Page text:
More than 33 million people in Pakistan are struggling to deal with a monsoon season supercharged by climate change.
Torrential rainfall has dragged on for weeks, killing more than 1,100 people since mid-June, damaging more than 1 million homes, leaving entire villages stranded and underwater, washing away roads and at least 149 bridges, wiping out crops and forcing nearly 500,000 people to seek shelter in relief camps.
“Pakistan’s priority, at the moment, is this climate-induced humanitarian disaster of epic proportions,” Pakistan’s Minister of Climate Change Sherry Rehman said last week, adding that the country “is going through its eighth cycle of monsoon while normally the country has only three to four cycles of rain. The percentages of super flood torrents are shocking.”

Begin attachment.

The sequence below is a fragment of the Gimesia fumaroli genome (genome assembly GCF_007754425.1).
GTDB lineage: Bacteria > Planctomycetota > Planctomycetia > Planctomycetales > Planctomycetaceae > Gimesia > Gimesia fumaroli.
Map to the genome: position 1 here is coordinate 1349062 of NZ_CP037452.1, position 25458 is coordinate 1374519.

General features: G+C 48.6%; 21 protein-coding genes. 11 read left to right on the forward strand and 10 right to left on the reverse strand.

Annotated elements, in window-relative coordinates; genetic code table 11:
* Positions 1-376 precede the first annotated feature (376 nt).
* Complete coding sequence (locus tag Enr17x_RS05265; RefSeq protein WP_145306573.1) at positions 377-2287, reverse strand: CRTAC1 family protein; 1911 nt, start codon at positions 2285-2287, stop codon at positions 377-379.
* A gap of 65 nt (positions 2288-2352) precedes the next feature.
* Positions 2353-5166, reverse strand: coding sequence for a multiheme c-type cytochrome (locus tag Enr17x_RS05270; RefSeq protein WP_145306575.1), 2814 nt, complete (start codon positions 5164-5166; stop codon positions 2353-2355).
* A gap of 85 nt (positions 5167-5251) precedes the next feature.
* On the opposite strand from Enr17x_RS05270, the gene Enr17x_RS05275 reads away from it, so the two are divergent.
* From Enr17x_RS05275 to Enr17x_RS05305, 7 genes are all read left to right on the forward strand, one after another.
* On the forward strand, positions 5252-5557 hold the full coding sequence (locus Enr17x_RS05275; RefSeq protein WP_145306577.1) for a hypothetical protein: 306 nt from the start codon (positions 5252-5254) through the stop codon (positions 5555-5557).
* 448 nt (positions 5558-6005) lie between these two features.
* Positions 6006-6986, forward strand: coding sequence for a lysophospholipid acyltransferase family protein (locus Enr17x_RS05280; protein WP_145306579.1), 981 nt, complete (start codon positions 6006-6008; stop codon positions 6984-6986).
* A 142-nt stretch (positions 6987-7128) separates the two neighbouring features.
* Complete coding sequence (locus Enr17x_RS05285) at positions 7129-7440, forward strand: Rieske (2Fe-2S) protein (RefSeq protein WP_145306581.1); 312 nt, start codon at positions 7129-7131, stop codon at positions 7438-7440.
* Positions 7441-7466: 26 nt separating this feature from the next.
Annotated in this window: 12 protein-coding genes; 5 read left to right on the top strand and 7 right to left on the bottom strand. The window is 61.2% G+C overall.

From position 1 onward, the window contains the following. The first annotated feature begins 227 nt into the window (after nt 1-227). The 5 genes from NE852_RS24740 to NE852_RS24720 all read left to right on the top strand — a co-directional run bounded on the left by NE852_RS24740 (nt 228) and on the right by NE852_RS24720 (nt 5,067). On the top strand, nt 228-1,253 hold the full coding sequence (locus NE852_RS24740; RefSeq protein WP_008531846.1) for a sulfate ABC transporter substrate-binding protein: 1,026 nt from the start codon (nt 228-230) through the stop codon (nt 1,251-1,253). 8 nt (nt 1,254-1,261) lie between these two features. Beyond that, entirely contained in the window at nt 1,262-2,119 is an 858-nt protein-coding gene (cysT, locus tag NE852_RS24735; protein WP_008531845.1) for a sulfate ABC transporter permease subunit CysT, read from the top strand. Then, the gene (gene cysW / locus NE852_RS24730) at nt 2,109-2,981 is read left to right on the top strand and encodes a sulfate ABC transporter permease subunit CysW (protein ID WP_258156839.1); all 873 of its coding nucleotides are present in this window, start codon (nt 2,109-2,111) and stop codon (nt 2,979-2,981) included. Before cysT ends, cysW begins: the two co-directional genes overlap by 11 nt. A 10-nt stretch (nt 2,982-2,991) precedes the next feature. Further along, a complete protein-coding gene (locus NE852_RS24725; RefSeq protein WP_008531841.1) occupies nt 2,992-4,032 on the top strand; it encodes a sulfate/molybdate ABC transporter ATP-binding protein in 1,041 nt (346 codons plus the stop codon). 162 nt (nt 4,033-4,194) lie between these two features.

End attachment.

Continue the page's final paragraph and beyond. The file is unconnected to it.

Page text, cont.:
Scientific research has linked rising global temperatures due to mankind’s burning of fossil fuels to increasingly chaotic monsoon seasons, with the potential for more extreme rainfall events like those seen this summer.
For every degree Celsius of global temperature rise, the Earth’s atmosphere holds 7% more moisture, which is unleashed when conditions are right. This summer, Pakistan’s National Disaster Management Authority said Friday, the country had received 133% of its average monsoon season rainfall.
Touring the devastation by helicopter, Prime Minister Shehbaz Sharif said over the weekend, “I have never seen such devastation in my life,” and added, “Village after village has been wiped out. Millions of houses have been destroyed.”